South Sudan brewery shows distance from Khartoum
By Skye Wheeler
JUBA, Sudan (Reuters) - The south Sudanese like to joke that alcohol has a special meaning for them: they fought a bloody two-decade long war so they could enjoy a cold beer at the end of a long, hot day.
This year -- the fourth since a peace deal between the mostly Christian south and the north, where alcohol is forbidden under Shariah law -- southerners will get their own beer from the region's first factory, being built by brewer SABMiller.
A huge hangar covers giant boilers and tons of malt ready to start brewing a light lager that will, SABMiller hopes, quickly be taken up by the countless new bars and restaurants in the south's capital, Juba.
"It's a big step forward, a sign of development and shows confidence in the peace," the south's commerce ministry undersecretary John K. Panguir, told Reuters. "This is the one country, two systems in action."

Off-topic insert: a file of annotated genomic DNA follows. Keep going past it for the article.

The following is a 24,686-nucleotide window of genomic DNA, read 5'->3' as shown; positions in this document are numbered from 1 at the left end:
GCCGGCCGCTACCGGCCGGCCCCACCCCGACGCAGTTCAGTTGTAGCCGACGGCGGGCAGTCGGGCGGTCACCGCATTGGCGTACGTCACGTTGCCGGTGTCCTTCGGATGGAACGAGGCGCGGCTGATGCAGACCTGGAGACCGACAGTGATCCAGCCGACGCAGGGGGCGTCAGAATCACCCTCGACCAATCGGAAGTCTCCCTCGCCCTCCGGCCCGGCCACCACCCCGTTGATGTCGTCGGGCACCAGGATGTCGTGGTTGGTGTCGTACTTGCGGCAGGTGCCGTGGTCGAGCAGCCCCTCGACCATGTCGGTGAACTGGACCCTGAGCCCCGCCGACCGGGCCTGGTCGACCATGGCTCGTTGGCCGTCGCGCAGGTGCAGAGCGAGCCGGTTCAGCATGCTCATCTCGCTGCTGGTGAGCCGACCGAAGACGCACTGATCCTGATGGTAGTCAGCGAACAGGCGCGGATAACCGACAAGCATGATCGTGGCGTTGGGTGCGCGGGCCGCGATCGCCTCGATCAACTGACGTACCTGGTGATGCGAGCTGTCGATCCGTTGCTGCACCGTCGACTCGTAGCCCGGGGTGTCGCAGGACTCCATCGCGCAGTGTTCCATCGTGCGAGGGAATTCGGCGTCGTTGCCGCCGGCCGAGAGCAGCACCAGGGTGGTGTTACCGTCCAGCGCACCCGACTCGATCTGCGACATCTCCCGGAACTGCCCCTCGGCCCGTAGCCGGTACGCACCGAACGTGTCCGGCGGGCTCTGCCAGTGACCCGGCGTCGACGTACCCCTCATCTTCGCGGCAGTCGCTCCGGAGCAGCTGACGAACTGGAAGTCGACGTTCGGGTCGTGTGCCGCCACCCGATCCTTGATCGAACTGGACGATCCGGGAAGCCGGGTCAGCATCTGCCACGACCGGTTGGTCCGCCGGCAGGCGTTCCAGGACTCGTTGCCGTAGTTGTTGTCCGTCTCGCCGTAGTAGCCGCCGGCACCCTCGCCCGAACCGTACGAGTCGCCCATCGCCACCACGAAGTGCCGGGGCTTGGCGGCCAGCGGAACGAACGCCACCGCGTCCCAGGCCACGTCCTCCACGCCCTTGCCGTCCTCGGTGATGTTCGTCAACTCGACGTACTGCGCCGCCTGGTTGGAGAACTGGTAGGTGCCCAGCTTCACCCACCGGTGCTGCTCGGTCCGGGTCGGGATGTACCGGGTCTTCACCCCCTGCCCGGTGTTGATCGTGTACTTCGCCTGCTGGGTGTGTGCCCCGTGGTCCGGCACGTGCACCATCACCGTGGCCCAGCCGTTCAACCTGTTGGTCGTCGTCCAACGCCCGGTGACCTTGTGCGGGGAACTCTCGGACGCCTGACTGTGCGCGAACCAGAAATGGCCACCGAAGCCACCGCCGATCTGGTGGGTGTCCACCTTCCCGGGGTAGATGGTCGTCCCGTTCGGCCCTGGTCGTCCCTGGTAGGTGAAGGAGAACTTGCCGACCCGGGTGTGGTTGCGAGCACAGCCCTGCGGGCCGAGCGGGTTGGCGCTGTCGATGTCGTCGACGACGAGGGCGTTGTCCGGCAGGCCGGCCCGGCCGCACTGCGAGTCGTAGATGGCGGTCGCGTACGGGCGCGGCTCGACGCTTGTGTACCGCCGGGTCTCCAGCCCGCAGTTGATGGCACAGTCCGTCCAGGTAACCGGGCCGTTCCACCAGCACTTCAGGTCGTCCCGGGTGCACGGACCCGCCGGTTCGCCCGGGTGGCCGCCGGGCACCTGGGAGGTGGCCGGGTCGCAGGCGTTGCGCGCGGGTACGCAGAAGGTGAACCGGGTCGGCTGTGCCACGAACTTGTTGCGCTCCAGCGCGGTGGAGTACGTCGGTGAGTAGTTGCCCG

Continuing violence in Darfur, west Sudan, is distinct from the much longer north-south war; although there are concerns an International Criminal Court warrant for the arrest of Sudanese President Omar Hassan al Bashir on war crimes charges could help reignite the north-south conflict.
"Development is a key to stopping conflict," SABMiller's Juba brewery manager Ian Alsworth-Elvey told Reuters.
Originally from South Africa, London-based SABMiller is the world's second biggest brewer -- and Africa's biggest -- with a 90 percent share in South Africa and operations in Tanzania, Angola, Botswana and Uganda.
Like its competitor Diageo -- whose Guinness brand has been successful in Nigeria -- SABMiller has seen continued growth in Africa while economic downturn dampened mature western markets. Continued...